Background Facts

         The record shows that the Department first became involved with the children in this case in 2016, shortly after the birth of J.S.2. At that time, J.S.1 was two years old. Appellant and J.S.2 tested positive for methamphetamine and marihuana shortly after J.S.2's birth. J.S.1 also tested positive for methamphetamine. Appellant admitted that she had been using methamphetamine since she was thirteen years old. Because of Appellant's prolonged use of drugs while she was pregnant with J.S.2, he was born addicted and suffered from withdrawals to such an extent that less aggressive withdrawal treatments did not work; instead, he had to receive narcotic therapy.

         When Appellant went to the hospital, she appeared disheveled and unclean and had lots of scabs and sores. She left J.S.1 with a grandmother who also used methamphetamine and had serious health issues. Appellant's paramour, who was J.S.2's father, also used methamphetamine and admitted that he knew Appellant was using. The children were removed and placed in foster care. After the children were removed, Appellant again used methamphetamine, but she subsequently went to inpatient and then outpatient treatment and did not test positive again while this case was pending.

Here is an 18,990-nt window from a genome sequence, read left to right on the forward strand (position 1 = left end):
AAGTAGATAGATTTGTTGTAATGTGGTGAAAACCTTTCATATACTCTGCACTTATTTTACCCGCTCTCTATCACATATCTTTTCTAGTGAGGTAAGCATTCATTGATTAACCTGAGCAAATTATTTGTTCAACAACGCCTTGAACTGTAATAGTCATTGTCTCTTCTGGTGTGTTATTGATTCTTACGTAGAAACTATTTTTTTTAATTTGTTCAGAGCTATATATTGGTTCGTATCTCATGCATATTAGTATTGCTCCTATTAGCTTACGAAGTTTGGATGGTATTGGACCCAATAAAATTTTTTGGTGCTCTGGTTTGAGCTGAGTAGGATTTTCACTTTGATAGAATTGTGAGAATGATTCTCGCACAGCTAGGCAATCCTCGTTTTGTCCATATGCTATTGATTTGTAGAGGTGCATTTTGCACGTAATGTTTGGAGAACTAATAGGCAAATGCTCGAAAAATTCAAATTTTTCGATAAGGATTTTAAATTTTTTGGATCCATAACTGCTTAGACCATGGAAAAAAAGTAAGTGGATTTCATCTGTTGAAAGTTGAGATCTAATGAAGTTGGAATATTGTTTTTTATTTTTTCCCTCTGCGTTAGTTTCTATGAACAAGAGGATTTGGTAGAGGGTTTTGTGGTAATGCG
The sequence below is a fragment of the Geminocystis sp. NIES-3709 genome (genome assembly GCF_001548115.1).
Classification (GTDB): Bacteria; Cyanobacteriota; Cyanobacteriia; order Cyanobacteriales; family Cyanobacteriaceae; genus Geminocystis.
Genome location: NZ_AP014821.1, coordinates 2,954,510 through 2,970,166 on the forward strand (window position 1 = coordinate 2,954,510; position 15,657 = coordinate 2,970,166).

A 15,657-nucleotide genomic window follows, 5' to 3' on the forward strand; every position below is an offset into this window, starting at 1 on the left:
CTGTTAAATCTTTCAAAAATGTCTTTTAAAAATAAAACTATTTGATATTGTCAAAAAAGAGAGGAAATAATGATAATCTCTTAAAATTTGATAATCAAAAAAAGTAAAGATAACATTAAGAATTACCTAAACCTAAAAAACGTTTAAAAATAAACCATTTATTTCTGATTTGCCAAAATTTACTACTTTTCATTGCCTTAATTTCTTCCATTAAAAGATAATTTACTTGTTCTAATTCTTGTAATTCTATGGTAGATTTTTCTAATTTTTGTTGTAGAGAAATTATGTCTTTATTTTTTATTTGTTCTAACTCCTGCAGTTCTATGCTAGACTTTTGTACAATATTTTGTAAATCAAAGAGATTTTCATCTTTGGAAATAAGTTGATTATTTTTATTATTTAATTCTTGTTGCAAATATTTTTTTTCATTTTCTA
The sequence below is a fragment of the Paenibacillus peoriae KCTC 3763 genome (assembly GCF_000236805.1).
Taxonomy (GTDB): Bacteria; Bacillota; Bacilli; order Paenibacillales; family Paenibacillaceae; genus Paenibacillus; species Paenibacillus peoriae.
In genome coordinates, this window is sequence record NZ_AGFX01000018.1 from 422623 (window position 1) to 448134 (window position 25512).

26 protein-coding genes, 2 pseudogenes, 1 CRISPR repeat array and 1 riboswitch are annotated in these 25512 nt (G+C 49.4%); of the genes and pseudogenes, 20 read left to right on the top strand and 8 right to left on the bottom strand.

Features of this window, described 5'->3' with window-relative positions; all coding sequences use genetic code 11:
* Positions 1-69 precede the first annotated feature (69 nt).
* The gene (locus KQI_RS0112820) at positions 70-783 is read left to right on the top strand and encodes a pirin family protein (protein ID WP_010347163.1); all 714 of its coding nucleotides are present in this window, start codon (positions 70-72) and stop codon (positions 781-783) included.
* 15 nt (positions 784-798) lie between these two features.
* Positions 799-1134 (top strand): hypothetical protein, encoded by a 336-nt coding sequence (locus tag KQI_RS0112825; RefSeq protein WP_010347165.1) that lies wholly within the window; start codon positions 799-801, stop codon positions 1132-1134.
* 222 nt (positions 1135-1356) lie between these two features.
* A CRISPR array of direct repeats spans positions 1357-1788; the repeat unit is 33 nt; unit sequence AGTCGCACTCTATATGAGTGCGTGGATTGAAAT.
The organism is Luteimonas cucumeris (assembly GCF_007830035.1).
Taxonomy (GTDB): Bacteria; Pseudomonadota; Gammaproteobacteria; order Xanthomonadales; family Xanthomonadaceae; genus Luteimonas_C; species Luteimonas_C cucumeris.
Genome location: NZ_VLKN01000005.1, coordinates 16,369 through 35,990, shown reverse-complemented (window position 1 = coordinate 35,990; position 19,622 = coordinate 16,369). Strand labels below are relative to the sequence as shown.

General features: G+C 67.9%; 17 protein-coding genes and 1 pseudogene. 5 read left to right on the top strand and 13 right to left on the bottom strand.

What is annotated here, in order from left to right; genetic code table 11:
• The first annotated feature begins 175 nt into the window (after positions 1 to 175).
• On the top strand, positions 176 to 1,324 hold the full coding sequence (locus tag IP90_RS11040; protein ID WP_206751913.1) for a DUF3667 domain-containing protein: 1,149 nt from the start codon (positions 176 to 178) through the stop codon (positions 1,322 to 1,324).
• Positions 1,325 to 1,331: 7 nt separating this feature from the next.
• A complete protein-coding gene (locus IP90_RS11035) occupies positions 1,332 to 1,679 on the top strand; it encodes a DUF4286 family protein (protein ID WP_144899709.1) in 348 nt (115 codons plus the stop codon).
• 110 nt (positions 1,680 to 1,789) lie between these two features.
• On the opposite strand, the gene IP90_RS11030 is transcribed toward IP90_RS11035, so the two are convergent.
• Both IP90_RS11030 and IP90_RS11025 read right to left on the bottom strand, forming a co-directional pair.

The evidence reflects that Appellant made significant progress on her family service plan and was awarded a monitored return of the children in September 2017. However, during the monitored return, Appellant's home became unsanitary. There were full trash bags inside, food all over the floor, food containers and trash in a pile of toys, dirty diapers on the floor, piles of clothes, cigarette butts under J.S.1's bed, and lighters on the floor. The conservatorship caseworker spent several hours helping Appellant clean the house. However, the cleanliness of the house declined and was back to the same nasty condition during a subsequent visit by the caseworker. The caseworker testified that Appellant was unable to maintain a sanitary and stable home for the children.